The ideal pH range for most vegetable plants is 6.5, which is very slightly acidic.
Just remember that you can add all the calcium in the world, but if the plant isn’t getting the right amount of water or if the soil pH is off, your plant won’t be able to access that calcium.
Having the right amount of calcium in the soil is merely laying the foundation.
Since this disorder is caused by a calcium problem, a natural reaction would be to fertilize your plants more. If humans need more calcium, we add more to our diet and grab a calcium supplement.
That should work for plants as well, right?
Nope! In most cases, your soil has plenty of calcium, but your plants struggle to absorb enough of it. If you add more fertilizer, you’re also adding more nitrogen, magnesium, and potassium, which can make blossom end rot worse.
Avoid adding too much nitrogen to your soil because it can accelerate growth but also reduce the intake of calcium by your plants.
Be Gentle With The Roots
Any damage to the roots can affect how they absorb water and nutrients. So, you need to be sure you avoid digging or disturbing the soil near the roots.
One of the biggest culprits is when you stake your tomato plants. I know I’ve forgotten and staked when my plants are too large. Staking when they’re young is ideal because you’re less likely to disturb the roots.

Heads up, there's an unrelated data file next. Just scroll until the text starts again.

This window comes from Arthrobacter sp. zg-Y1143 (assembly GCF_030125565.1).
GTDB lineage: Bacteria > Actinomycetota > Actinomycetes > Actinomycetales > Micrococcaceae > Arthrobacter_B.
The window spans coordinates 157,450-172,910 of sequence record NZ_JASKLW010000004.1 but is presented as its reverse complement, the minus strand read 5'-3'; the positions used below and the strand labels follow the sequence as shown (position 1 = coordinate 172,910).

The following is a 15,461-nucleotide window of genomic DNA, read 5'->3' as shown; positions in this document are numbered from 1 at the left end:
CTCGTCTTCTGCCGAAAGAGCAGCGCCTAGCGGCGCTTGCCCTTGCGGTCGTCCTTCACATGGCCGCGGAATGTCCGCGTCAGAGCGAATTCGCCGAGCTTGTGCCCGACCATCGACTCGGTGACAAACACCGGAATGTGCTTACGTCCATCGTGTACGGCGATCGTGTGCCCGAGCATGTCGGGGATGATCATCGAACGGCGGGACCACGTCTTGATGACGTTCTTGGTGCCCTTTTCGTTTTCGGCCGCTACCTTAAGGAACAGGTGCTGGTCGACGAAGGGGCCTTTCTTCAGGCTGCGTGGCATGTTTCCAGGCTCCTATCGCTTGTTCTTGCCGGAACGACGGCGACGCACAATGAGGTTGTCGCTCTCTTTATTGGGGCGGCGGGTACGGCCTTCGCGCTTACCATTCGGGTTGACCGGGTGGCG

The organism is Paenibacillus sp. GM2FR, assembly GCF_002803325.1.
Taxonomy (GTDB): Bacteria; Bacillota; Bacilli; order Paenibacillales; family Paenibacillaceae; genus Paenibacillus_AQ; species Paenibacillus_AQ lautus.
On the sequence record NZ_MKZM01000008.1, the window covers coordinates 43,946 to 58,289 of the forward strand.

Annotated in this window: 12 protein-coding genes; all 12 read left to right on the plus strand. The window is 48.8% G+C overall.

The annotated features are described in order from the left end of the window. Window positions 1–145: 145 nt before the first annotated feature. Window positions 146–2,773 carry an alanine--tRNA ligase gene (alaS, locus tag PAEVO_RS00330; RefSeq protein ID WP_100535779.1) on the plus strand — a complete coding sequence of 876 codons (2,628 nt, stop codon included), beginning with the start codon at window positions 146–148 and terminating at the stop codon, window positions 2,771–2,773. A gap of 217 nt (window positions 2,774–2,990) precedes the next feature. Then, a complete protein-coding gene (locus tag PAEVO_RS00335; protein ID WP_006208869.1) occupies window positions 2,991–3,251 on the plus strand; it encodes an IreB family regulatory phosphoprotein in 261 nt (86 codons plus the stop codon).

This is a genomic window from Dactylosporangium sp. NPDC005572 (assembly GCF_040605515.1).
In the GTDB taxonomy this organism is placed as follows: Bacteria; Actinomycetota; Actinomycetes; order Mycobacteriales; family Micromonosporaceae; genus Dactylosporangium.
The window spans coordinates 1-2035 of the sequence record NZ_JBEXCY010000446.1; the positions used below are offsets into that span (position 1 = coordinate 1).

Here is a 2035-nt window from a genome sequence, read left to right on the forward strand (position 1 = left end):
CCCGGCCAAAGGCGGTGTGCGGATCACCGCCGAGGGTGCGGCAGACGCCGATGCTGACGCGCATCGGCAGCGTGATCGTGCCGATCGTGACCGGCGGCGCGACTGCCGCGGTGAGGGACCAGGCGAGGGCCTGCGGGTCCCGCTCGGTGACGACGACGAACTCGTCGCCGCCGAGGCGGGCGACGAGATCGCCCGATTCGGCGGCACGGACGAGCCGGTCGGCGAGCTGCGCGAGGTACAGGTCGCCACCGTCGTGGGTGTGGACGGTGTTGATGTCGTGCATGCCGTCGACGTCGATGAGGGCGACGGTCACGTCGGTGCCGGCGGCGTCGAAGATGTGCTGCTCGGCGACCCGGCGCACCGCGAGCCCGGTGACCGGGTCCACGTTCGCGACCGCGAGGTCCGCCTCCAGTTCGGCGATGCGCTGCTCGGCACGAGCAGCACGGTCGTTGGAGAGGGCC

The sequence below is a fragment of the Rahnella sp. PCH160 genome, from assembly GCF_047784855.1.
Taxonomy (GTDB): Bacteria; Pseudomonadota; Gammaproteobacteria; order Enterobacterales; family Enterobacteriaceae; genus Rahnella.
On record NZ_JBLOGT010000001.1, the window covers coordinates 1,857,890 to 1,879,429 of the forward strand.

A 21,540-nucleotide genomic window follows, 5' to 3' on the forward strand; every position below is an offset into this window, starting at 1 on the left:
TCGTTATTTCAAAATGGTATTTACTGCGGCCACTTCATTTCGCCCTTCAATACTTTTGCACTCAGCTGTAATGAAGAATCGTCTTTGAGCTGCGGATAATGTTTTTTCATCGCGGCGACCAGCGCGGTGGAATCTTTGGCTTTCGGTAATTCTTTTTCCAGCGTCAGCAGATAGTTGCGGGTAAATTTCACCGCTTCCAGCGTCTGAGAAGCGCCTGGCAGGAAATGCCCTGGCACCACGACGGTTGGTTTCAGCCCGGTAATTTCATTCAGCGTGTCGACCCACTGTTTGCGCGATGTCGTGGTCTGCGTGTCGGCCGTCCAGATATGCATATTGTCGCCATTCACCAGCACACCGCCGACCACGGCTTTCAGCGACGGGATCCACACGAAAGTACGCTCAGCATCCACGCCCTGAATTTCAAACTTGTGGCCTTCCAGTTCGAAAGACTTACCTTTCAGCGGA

Will Epsom Salt Help?
You might have seen Epsom salt recommended as a cure for all tomato problems, but that’s so far from the truth. While it can be helpful to increase magnesium levels, Epsom salt does not work for ending or preventing blossom end rot. In fact, it can make it worse!
Epsom salt is primarily magnesium sulfate and it contains no calcium. Extra magnesium in your soil can make a calcium deficiency worse.
Unfortunately, blossom end rot is something that all gardeners deal with from time to time in their garden. By using a consistent watering schedule, adjusting soil pH, and using calcium sources when calcium levels are verified to be too low, you can prevent this disorder from ruining your harvest.